Ramps, Energy, Conservation, and Uncertainty
For the second lab, you’ll need to download and install LoggerPro 3. You will have access to that program, and instructions, tomorrow or Wednesday. In the meantime, try to imagine how the lab will go (I recently did a test run, and it works as advertised – shoot a video, record the position and speed, then from there it’s about calculations and the lab report).
For the second lab:
Take screenshots (data, axis, etc.) of each run down the ramp, so three per group. Also have each person do one run. This is so that if the error is too large, the group (and if needed, I) can go back to see if it’s because of incorrect placement.
Be sure to heed to the advice given on the first lab, so that you do not lose points unnecessarily.
Feel free to make your own track! And to use objects beside the car given in the lab kit. Just make sure that the track is straight. Quietly, some energy will be rotational kinetic (in the car’s wheels), so it’s better to have an object slide down (the car’s wheels are small, so it should be fine). If you choose to modify the experiment, just make sure to keep the friction (and rotational kinematic energy) low.
Please continue to send emails if you find errors in the instructions, or if you believe that information is missing. It helps out!
When shooting a video, include a meter stick or ruler in the video, perpendicular to the motion of the car. Make sure that your car is perpendicular too. Don’t use the slow-mo video feature either (LoggerPro 3 goes frame by frame so you are good). This is because you will later use that to calibrate (you can use a piece of paper that was cut to an exact size if you like – it doesn’t have to be a ruler).
For the second lab, I forgot to link to how to figure out the uncertainty of a product. The two attachments talk about how to calculate uncertainty if you need to add, subtract, multiply, etc. – how the uncertainty propagates. The power rule was given in the “Lab 2 Instructions” pdf, so combine that with the product rule, to find the experiment’s estimated uncertainty. If you are curious, the document that the images were taken from is here.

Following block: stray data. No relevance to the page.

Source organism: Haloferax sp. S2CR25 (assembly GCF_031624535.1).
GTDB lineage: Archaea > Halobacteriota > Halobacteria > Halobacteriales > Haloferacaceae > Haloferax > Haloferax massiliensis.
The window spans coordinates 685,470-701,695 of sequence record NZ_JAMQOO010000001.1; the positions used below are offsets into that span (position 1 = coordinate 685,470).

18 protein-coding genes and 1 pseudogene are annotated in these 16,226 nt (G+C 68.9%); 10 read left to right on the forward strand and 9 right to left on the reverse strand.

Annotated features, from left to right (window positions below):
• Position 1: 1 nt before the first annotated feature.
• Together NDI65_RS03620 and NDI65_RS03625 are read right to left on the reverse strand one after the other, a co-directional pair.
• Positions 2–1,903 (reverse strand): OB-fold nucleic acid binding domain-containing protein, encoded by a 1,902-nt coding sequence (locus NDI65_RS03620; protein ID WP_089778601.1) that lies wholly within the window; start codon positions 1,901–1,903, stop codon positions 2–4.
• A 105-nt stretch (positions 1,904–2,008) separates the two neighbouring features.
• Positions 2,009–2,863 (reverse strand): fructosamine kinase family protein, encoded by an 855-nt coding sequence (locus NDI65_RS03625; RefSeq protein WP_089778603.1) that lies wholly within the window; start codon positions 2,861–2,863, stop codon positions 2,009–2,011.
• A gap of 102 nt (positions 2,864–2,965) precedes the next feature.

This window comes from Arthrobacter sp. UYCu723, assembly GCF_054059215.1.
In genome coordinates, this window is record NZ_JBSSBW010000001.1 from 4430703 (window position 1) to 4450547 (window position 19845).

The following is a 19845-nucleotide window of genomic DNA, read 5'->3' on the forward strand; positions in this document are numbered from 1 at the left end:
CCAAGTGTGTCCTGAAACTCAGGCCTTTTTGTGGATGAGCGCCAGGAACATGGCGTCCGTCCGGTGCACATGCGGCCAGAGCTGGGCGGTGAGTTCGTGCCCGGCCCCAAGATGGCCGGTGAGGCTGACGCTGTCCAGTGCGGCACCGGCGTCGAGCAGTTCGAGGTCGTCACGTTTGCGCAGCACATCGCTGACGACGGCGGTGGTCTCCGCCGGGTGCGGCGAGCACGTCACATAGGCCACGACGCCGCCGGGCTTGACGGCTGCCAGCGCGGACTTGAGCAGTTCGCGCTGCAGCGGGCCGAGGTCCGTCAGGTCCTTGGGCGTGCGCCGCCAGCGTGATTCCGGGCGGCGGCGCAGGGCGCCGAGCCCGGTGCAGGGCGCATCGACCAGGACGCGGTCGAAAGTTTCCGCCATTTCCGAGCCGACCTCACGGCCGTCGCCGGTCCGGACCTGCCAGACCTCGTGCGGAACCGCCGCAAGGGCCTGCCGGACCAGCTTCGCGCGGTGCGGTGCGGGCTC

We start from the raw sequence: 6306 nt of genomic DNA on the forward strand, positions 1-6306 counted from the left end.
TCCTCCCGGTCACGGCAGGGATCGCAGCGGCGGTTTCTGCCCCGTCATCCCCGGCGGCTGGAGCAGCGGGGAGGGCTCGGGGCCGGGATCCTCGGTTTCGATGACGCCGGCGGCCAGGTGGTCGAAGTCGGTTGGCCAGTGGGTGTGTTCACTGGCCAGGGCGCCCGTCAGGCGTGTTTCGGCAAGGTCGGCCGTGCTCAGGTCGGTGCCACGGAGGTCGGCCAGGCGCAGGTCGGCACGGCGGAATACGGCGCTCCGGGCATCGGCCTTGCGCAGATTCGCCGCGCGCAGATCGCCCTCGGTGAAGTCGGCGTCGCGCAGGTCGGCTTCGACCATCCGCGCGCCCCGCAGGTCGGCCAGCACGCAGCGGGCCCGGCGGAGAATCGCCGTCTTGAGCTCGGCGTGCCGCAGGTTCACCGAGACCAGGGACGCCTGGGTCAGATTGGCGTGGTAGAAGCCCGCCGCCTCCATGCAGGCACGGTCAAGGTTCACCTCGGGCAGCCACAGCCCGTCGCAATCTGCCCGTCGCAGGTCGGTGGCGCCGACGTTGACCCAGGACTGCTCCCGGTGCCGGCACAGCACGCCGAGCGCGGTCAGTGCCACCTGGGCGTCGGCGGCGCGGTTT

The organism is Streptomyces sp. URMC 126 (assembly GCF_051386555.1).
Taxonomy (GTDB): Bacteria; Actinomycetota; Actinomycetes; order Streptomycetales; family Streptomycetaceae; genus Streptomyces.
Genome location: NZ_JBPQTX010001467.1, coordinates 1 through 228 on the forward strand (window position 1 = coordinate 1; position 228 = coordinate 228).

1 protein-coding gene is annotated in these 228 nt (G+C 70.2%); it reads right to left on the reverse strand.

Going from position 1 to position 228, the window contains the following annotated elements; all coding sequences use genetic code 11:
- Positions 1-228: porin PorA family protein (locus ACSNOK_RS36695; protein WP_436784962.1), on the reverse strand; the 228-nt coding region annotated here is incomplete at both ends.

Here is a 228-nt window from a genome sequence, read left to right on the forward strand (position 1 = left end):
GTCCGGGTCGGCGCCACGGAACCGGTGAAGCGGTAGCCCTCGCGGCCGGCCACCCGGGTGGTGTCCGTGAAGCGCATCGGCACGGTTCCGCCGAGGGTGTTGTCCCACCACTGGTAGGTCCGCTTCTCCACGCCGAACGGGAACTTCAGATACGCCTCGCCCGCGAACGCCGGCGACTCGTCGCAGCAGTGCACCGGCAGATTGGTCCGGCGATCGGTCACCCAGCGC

For estimating the uncertainty of “g”, the gravitational constant, you decide. 1% or 0% are both welcome (“g” is very accurate, however how close are we to sea level, where it was measured?). Actually, if you calculate/measure your own gravitational constant, your group will earn 3% (for the lab). Please put a ruler or meter stick in the image/video, and drop a ball (it may be the case that LoggerPro 3 may atomically calculates acceleration – if not, you have all the information you need). You should get something close to 9.8 meters per second squared (there’s probably a website that gives local gravitational values, so be alarmed if you are too far away from what’s expected/accepted).
Here are links to download the software you requested from Vernier Software & Technology. After the file has downloaded to your computer, double-click the file to install the software.
Logger Pro 3.16.1 Downloads
Windows 7 or 10
macOS 10.15, 10.14, 10.13
For more details on how to download and install Logger Pro, see:
For Older Computers
For Windows and Mac computers that are no longer receiving updates, you will need an older version of Logger Pro. If your version is not listed below, please contact us at email@example.com.
Windows 8, Windows Vista, Windows XP
This installer is no longer available due to driver licensing requirements.
Mac OS X 10.12, 10.11, 10.10
Mac OS X 10.9
Mac OS X 10.8
Mac OS X 10.7